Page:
[PDF Version] Finding Agency in the Data Science Machine

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ACM Chapter Seminar on E-Learning and Technical Communication


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Today, I joined my colleagues at Rensselaer and Dr. Debo Roy from the University of Aizu, Japan to participate in an ACM seminar on e-learning and technical communication. It was a strong and interesting mixture of technical and pedagogical discussions surrounding Legos in an ESL context, Classroom Assessment with new technologies, Information Design using CAD Software, Usability Testing of and classroom uses for 3D printing.

My talk was “Using CAD Software to Break from Photorealism in the Classroom: A Case Study of Build with Chrome and GIS Analytics.” More information is available here.

Hopefully our discussions will lead to an edited volume or special journal issue in the coming year.

The recording of my talk is available in 4 parts:

Rhetoric Society of America 2015 Summer Institute – What is data? A rhetorical analysis of born-digital social data.


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On June 5th-7th, I attended the workshop portion of the Rhetoric Society of America’s biennial summer institute at the University of Wisconsin-Madison. (Finally got to use that Dept. Rhetorical Travel Award I won last August!)

The workshop I attended, Rhetoric’s Algorithms, was hosted by Dr. Jim Brown (Rutgers University) and Annette Vee (University of Pittsburgh). They described the workshop as:

More than just tools to produce text, image, or sound, computational procedures are persuasive and expressive. In this workshop, we’ll dive deeper into the machine: We’ll consider the rhetoric of computation by examining code itself as rhetorical. By annexing code into rhetoric, we can reconsider both the rhetorical possibilities of algorithms and the algorithmic possibilities of language production and persuasion. Thus, in this workshop we will aim to see how both rhetoric and computation change in light of the other. Given the ever-expanding role of digital computers in our various rhetorical ecologies, it is essential that rhetoricians build theoretical tools for grappling with computation’s various rhetorical dimensions. The workshop will take up emerging work in rhetorical theory that addresses computation (including a forthcoming special issue of Computational Culture edited by the workshop leaders). However, attendees will also undertake algorithmic re-readings of foundational rhetorical texts.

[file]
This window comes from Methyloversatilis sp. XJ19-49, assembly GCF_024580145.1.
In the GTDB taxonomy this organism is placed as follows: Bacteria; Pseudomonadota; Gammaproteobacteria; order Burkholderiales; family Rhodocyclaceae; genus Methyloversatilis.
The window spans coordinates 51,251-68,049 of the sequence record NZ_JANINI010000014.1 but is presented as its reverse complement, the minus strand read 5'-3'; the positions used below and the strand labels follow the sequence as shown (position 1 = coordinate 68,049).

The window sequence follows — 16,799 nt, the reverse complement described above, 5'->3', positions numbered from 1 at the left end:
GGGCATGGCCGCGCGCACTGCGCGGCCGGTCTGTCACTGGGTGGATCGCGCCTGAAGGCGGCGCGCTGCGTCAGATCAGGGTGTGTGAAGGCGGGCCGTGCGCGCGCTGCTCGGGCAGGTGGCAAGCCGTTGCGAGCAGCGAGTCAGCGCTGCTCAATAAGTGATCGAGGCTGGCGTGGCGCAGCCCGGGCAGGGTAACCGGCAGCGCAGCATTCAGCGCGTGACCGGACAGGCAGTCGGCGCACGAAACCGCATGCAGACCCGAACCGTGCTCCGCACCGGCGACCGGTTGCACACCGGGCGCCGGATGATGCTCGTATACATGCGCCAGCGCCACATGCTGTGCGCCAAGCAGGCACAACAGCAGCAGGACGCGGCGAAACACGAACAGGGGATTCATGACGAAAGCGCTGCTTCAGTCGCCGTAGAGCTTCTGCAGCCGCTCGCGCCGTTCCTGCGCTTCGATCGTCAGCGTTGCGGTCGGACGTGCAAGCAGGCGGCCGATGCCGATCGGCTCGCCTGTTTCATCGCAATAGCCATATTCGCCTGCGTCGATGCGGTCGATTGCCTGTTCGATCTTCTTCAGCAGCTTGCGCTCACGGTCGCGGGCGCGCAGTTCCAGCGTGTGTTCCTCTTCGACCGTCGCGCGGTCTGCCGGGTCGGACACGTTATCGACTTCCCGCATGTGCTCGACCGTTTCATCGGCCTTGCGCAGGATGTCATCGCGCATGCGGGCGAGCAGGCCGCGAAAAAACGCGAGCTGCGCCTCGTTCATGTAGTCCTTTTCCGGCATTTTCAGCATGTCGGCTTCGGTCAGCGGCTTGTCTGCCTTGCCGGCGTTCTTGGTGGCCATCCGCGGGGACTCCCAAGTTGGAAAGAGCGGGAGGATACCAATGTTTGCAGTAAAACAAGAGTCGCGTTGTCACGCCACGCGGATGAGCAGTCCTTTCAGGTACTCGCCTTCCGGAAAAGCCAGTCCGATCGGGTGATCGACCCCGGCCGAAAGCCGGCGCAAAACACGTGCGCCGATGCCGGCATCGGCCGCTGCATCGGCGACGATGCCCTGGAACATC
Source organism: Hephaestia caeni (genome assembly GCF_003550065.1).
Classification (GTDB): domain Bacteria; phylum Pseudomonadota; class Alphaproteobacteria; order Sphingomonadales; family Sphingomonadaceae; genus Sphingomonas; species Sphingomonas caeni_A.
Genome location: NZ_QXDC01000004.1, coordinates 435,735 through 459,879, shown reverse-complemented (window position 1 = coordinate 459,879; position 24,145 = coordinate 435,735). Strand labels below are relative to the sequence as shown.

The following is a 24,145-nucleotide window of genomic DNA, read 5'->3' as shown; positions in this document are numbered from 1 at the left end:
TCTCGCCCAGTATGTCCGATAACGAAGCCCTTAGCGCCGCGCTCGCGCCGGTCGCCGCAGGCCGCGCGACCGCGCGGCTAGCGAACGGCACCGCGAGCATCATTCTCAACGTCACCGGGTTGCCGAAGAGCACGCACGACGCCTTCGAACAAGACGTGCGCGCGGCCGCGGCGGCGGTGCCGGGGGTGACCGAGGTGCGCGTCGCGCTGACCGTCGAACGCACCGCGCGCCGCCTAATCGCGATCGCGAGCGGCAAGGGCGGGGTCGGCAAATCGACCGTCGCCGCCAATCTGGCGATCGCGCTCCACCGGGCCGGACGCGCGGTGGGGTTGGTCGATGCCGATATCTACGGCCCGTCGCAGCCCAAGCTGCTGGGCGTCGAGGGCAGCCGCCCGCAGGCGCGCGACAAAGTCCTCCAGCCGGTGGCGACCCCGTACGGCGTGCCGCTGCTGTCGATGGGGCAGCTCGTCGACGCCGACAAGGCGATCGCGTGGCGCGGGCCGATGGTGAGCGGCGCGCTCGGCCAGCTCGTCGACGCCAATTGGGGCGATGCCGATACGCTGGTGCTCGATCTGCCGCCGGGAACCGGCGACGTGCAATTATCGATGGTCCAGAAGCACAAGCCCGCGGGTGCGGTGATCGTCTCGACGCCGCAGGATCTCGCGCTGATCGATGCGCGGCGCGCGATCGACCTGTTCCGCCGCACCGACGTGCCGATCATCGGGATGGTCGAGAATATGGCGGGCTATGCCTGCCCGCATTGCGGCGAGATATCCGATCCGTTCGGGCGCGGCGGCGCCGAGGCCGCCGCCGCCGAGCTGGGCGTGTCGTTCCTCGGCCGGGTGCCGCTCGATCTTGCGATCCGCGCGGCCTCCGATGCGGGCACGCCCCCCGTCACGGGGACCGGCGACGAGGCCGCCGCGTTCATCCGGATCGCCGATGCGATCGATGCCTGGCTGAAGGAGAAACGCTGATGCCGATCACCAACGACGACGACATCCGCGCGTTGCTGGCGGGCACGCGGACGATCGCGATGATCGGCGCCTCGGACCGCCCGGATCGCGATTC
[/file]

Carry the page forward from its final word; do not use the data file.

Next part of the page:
The workshop was a great networking experience. The group was evenly divided between individuals interested in rhetoric as machinic/ process/ algorithm and those (like myself) who are interested in computation/ algorithms as rhetorical. To introduce our work, each participant prepared a short 20 slides X 20 second presentation. Mine was “What is data?” and looked at the substance of born-digital, found, social data that is commonly used in big social analytic applications (that presentation is included below).

While I am happy I attended the workshop, I did find myself wishing we had discussed scale and contemporary technology more. As a hands on workshop, we did tinkering exercises throughout with early computer programs (such as Stachey’s Love Letter Generator), and that was a lot of fun and showed us the value of opening up the “black box” for creative exploration/ learning. However, the tinkering was an exercise with small machines and the concepts we discussed were largely attached to this level of analysis. I frequently asked, if our technologies and tools are scaling upwards, how should our rhetorical concepts change to scale up as well? I am glad RSA is beginning to pay attention to computation and rhetoric (another workshop led by Collin Gifford Brooke discussed Rhetorics and Networks), yet I still feel the discipline is behind the curve by at least a decade.